Axios Vitals

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August 09, 2022

Good morning, Vitals readers. Today's newsletter is 917 words or a 3-minute read.

1 big thing: How reconciliation changes Medicare

Table: Courtesy of KFF

Democrats are on the cusp of making the most significant changes to Medicare in more than a decade, which would bring lower drug prices and out-of-pocket costs for some of the program's 64 million enrollees, Axios' Caitlin Owens and Adriel Bettelheim write.

Why it matters: New limits on how much patients have to pay for medicines annually could offer a lifeline to seniors facing thousands of dollars in drug bills, and lower overall prices would provide relief to even more enrollees.

The details: If the Senate-passed plan is cleared by the House, as expected, it would beginning this fall penalize drug companies who raise prices faster than inflation. Starting next year, it would eliminate out-of-pocket costs for adult vaccines covered under Medicare's Part D drug benefit.

  • In 2024, the legislation would strike a requirement that enrollees pay 5% of total drug costs if they exceed a catastrophic threshold while expanding eligibility for low-income subsidies.
  • By 2025, it would cap out-of-pocket spending in Part D to $2,000.
  • In 2026, it would trigger direct government negotiations with manufacturers, making 10 yet-to-be-determined high-cost drugs subject to spending controls. That number would rise to 15 in 2027 and 20 in 2029.
  • From 2024 to 2029, the Democrats' plan would limit Part D plan premium growth to 6%.

Yes, but: While the bill is projected to save taxpayers hundreds of billions of dollars over the next decade, opponents of the bill argue these savings won't be felt by patients.

The pharmaceutical industry argues such negotiations would quash innovation and cut off venture capital funding for promising cures.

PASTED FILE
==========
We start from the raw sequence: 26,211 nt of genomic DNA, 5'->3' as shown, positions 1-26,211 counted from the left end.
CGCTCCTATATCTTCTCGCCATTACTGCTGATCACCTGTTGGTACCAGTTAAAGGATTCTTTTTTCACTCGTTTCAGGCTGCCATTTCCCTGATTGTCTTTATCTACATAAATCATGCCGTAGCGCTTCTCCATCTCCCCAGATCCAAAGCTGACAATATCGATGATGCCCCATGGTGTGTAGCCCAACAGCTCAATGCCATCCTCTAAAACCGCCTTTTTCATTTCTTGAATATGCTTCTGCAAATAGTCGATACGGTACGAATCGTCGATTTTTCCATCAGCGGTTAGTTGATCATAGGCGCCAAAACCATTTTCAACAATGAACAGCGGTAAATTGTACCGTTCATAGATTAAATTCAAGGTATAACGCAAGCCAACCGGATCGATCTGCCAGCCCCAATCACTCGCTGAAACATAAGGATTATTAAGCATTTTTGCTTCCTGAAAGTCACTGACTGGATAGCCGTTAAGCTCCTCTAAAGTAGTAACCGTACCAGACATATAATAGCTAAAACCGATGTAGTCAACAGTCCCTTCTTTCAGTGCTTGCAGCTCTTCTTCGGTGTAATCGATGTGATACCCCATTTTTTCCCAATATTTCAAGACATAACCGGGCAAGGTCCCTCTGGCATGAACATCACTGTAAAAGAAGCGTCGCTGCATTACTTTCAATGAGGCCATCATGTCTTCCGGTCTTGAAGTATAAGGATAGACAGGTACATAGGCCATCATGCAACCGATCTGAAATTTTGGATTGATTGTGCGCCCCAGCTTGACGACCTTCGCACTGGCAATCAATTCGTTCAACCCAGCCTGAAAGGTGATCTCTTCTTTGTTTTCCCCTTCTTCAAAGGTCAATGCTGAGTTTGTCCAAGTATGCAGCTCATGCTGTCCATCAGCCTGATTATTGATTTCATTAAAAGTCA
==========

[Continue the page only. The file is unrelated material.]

• The Congressional Budget Office estimates 15 out of 1,300 drugs, or 1%, wouldn't come to market over the next 30 years as a result of the bill.

The bottom line: The Democrats' plan caps years of futile efforts to change the drug pricing equation and, despite its limitations, lets Medicare for the first time use its purchasing power.

Go deeper.

2. Americans return to pre-pandemic life: survey

Illustration of a pattern of covid masks.
Illustration: Brendan Lynch/Axios

More Americans personally know someone who's died from COVID-19 or has "long COVID" but are rapidly shunning masks and returning to their pre-pandemic lives, according to new data from the Annenberg Public Policy Center, Adriel writes.

What they found: The survey of 1,580 adults, conducted as the BA.5 omicron subvariant surged and monkeypox cases multiplied, found 54% of respondents personally knew at least one person who died of the virus.

  • Nearly 1 in 3 (31%) know someone who experienced long COVID.
  • Most of the public knows someone who has tested positive for COVID-19 despite being fully vaccinated or being fully vaccinated and boosted.
  • Over half of those surveyed (53%) think it's likely an individual who is vaccinated but not boosted will contract COVID-19 in the next three months.